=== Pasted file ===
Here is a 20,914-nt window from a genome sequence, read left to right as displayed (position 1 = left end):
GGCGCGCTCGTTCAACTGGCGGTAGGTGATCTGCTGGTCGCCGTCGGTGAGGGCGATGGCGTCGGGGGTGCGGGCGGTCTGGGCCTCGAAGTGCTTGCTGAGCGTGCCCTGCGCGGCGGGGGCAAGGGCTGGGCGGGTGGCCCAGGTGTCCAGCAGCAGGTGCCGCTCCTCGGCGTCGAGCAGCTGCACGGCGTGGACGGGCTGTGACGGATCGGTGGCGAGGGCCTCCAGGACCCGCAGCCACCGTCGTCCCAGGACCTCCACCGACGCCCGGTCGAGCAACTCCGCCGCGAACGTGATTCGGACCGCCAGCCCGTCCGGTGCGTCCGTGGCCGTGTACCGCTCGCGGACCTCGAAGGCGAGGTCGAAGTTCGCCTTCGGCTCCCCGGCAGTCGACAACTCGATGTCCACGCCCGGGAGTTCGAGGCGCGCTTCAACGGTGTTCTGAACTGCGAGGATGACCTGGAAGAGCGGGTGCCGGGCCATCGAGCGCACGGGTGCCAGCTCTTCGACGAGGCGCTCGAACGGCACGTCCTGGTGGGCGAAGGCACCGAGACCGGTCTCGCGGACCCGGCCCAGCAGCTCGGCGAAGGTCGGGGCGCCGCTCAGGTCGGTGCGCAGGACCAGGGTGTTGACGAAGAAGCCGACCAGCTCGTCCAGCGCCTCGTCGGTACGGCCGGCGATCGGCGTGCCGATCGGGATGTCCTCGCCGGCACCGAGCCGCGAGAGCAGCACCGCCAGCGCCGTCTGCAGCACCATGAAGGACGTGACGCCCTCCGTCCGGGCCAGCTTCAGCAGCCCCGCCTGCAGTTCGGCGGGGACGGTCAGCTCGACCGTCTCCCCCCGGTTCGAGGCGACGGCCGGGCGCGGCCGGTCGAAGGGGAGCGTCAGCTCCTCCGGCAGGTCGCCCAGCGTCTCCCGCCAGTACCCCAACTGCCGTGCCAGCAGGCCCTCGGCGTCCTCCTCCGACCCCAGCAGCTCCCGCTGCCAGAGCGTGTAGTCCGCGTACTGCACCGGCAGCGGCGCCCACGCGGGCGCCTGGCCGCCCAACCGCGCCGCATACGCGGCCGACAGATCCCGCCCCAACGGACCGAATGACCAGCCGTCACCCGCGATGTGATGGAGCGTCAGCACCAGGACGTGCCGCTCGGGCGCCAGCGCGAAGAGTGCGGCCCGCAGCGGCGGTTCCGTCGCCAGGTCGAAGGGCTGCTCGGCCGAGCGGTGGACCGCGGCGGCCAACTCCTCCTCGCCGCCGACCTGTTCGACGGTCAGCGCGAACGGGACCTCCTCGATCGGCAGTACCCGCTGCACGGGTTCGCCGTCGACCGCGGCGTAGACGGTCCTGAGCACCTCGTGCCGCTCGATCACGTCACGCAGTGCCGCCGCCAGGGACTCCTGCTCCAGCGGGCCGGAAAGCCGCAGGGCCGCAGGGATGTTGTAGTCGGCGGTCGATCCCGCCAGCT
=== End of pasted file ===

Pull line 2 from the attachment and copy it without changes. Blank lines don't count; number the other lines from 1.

GGCGCGCTCGTTCAACTGGCGGTAGGTGATCTGCTGGTCGCCGTCGGTGAGGGCGATGGCGTCGGGGGTGCGGGCGGTCTGGGCCTCGAAGTGCTTGCTGAGCGTGCCCTGCGCGGCGGGGGCAAGGGCTGGGCGGGTGGCCCAGGTGTCCAGCAGCAGGTGCCGCTCCTCGGCGTCGAGCAGCTGCACGGCGTGGACGGGCTGTGACGGATCGGTGGCGAGGGCCTCCAGGACCCGCAGCCACCGTCGTCCCAGGACCTCCACCGACGCCCGGTCGAGCAACTCCGCCGCGAACGTGATTCGGACCGCCAGCCCGTCCGGTGCGTCCGTGGCCGTGTACCGCTCGCGGACCTCGAAGGCGAGGTCGAAGTTCGCCTTCGGCTCCCCGGCAGTCGACAACTCGATGTCCACGCCCGGGAGTTCGAGGCGCGCTTCAACGGTGTTCTGAACTGCGAGGATGACCTGGAAGAGCGGGTGCCGGGCCATCGAGCGCACGGGTGCCAGCTCTTCGACGAGGCGCTCGAACGGCACGTCCTGGTGGGCGAAGGCACCGAGACCGGTCTCGCGGACCCGGCCCAGCAGCTCGGCGAAGGTCGGGGCGCCGCTCAGGTCGGTGCGCAGGACCAGGGTGTTGACGAAGAAGCCGACCAGCTCGTCCAGCGCCTCGTCGGTACGGCCGGCGATCGGCGTGCCGATCGGGATGTCCTCGCCGGCACCGAGCCGCGAGAGCAGCACCGCCAGCGCCGTCTGCAGCACCATGAAGGACGTGACGCCCTCCGTCCGGGCCAGCTTCAGCAGCCCCGCCTGCAGTTCGGCGGGGACGGTCAGCTCGACCGTCTCCCCCCGGTTCGAGGCGACGGCCGGGCGCGGCCGGTCGAAGGGGAGCGTCAGCTCCTCCGGCAGGTCGCCCAGCGTCTCCCGCCAGTACCCCAACTGCCGTGCCAGCAGGCCCTCGGCGTCCTCCTCCGACCCCAGCAGCTCCCGCTGCCAGAGCGTGTAGTCCGCGTACTGCACCGGCAGCGGCGCCCACGCGGGCGCCTGGCCGCCCAACCGCGCCGCATACGCGGCCGACAGATCCCGCCCCAACGGACCGAATGACCAGCCGTCACCCGCGATGTGATGGAGCGTCAGCACCAGGACGTGCCGCTCGGGCGCCAGCGCGAAGAGTGCGGCCCGCAGCGGCGGTTCCGTCGCCAGGTCGAAGGGCTGCTCGGCCGAGCGGTGGACCGCGGCGGCCAACTCCTCCTCGCCGCCGACCTGTTCGACGGTCAGCGCGAACGGGACCTCCTCGATCGGCAGTACCCGCTGCACGGGTTCGCCGTCGACCGCGGCGTAGACGGTCCTGAGCACCTCGTGCCGCTCGATCACGTCACGCAGTGCCGCCGCCAGGGACTCCTGCTCCAGCGGGCCGGAAAGCCGCAGGGCCGCAGGGATGTTGTAGTCGGCGGTCGATCCCGCCAGCT